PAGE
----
Photojournalists tell news stories in visual ways through still and video photography. Whether self-trained or formally educated through a photojournalism degree program, photojournalists need strong creative and technical skills to compete for these in-demand jobs. Read this article to learn more about the field of photojournalism.
Is Photojournalism for Me?
Photojournalists are responsible for still photographs and video that accompany news stories. They create compelling, informative and relevant pictures of newsworthy events for print, Web, television and other forms of media, like social media. Photojournalists need technical expertise in camera equipment operations and digital and video editing software, as well as an understanding of the components needed to produce a good story and how to package that story for multimedia use.
To be successful in this high-paced, competitive field, you must be able to work under tight time constraints and retain a strong eye for detail. You also need the technical know-how to edit images to prepare them for display on various media platforms. A strong portfolio highlighting your best work is typically required when applying for photojournalism jobs.
Many photojournalists work for news companies, magazines, advertising agencies and other news-based businesses. Others are self-employed and may be hired as contractors to supply visual materials for specific projects. Other career choices can include working as a media planner, graphic designer, magazine editor, copywriter or technical writer.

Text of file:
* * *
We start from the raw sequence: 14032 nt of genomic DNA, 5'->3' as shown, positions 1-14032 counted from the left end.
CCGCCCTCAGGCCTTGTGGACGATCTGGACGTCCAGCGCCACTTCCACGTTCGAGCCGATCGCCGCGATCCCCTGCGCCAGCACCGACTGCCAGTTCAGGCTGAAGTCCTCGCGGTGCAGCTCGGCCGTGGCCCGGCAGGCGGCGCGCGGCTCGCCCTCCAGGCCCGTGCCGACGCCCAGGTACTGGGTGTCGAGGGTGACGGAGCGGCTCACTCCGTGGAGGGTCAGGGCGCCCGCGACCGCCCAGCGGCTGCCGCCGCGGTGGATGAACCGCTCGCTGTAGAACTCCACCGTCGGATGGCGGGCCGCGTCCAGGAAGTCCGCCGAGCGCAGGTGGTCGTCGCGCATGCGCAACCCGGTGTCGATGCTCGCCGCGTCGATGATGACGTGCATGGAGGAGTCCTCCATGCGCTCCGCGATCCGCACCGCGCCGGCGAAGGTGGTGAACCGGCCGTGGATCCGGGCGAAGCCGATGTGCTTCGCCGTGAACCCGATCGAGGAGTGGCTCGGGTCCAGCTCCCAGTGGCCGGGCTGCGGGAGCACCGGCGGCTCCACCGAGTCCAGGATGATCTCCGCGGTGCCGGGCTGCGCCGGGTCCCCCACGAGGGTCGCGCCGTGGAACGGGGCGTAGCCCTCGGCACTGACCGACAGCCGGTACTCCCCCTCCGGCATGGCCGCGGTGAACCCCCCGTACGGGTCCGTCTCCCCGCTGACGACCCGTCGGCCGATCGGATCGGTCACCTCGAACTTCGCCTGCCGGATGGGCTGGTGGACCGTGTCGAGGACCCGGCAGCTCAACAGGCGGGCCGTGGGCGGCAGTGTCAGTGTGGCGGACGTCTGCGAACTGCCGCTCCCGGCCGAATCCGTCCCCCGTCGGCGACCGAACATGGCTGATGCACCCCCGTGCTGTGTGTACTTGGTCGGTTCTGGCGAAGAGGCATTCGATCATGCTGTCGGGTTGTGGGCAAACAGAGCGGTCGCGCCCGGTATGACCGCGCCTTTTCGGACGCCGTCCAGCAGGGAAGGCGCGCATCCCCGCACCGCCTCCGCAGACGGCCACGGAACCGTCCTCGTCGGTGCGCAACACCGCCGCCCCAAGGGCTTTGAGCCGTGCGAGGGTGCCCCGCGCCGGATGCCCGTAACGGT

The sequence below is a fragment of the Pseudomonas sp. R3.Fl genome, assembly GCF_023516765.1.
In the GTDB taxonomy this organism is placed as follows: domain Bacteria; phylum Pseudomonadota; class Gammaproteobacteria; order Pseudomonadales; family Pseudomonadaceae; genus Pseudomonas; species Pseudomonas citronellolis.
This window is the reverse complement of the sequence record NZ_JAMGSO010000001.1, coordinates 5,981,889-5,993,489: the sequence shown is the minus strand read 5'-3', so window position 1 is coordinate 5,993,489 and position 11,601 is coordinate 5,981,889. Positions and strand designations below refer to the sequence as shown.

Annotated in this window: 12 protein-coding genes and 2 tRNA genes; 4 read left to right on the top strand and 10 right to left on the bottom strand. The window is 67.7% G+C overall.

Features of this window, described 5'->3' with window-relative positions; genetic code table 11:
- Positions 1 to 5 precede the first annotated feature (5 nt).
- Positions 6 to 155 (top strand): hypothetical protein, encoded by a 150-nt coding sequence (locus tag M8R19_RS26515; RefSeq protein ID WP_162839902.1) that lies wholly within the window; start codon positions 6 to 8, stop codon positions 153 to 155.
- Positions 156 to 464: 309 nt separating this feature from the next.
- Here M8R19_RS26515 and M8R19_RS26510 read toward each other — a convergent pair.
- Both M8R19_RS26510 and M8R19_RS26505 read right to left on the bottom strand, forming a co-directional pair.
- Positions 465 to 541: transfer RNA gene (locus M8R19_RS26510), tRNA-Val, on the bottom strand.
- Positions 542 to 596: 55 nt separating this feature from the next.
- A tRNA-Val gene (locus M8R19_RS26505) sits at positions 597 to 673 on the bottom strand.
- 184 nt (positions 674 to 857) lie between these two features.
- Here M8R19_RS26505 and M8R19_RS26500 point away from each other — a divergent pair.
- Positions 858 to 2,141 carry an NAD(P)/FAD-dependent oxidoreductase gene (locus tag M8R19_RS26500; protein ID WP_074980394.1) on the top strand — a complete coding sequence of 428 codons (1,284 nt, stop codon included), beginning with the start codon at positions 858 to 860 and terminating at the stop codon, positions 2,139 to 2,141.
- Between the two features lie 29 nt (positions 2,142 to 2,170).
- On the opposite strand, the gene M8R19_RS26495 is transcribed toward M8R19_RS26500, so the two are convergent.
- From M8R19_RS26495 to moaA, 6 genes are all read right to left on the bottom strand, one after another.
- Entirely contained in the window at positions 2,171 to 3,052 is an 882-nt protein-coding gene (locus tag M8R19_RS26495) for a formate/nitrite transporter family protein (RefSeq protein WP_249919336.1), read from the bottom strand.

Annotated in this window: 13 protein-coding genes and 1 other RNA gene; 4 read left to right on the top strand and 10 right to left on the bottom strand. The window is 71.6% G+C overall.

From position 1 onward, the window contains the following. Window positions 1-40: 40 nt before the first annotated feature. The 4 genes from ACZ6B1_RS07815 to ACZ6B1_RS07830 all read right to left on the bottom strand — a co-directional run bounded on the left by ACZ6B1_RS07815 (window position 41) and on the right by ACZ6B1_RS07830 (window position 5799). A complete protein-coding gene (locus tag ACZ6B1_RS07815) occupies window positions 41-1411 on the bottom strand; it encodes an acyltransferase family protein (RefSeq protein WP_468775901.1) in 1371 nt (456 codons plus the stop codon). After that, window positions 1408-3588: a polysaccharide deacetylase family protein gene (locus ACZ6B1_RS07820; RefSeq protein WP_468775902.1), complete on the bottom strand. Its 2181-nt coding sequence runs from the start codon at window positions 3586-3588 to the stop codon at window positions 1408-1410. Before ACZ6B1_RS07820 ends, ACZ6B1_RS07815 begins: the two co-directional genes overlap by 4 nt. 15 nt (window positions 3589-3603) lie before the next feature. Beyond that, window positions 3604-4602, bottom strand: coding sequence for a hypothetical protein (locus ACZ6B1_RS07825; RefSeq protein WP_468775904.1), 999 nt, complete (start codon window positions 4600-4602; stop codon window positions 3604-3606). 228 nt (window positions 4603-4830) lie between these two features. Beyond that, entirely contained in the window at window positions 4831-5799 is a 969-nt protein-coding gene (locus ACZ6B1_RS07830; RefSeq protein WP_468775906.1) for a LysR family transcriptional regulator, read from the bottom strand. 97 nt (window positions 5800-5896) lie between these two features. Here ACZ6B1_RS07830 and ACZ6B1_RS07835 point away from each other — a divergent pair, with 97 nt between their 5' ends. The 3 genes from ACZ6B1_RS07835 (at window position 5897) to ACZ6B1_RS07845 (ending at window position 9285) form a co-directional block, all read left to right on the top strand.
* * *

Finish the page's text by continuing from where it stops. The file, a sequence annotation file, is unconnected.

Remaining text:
According to the U.S. Bureau of Labor Statistics (BLS), job growth for all photographers is projected to be below the national average, at 4% for the period 2012-2022, and competition should be expected, since interested candidates outnumber job openings (www.bls.gov). In addition, competition for jobs may be most fierce for photojournalists due to the growth of digital photography and stock photo supplies, as well as the decline in print media. As of May 2013, the median annual salary of all photographers, including photojournalists, was $29,280, per the BLS.
How Can I Become a Photojournalist?
While some professional photographers are self-taught, many employers prefer candidates with photojournalism degrees. Photojournalism may be offered as a major program of study or as a concentration within journalism programs. Certificates and associate's degrees in photojournalism are available; however, a bachelor's degree in photojournalism is the most common level of education recommended for entry-level positions. Most bachelor's degree programs incorporate internships for practical work experience and networking opportunities, as well as courses that allow students to build strong portfolios, all of which can be advantageous for finding work.
Photojournalism curricula typically focus on the fundamentals of journalism concurrently with photography. Journalism courses may instruct students in English, writing styles, editing, print and Web story layouts, interviewing and research skills. Practical courses usually teach students how to take photographs that tell stories and enrich news content, all while covering camera equipment, digital photography, video and still photography, digital editing and film development. Other core courses may include media law and ethics, principles of journalism and communications.
Many schools offer graduate degrees in photojournalism as well, and applicants may be required to submit samples of their work along with other application materials. A master's degree in photojournalism entails typically 1-2 years of more focused, advanced coursework in professional techniques across all media platforms, while a doctoral degree in journalism is a research-intensive program designed for those wanting to pursue teaching and research careers.
Professional certification is another option for those looking to find that competitive edge over other job seekers. For instance, the Professional Photographers of America (www.ppa.com) offers the certified professional photographer credential, which requires passing an exam and submitting work samples for review and approval.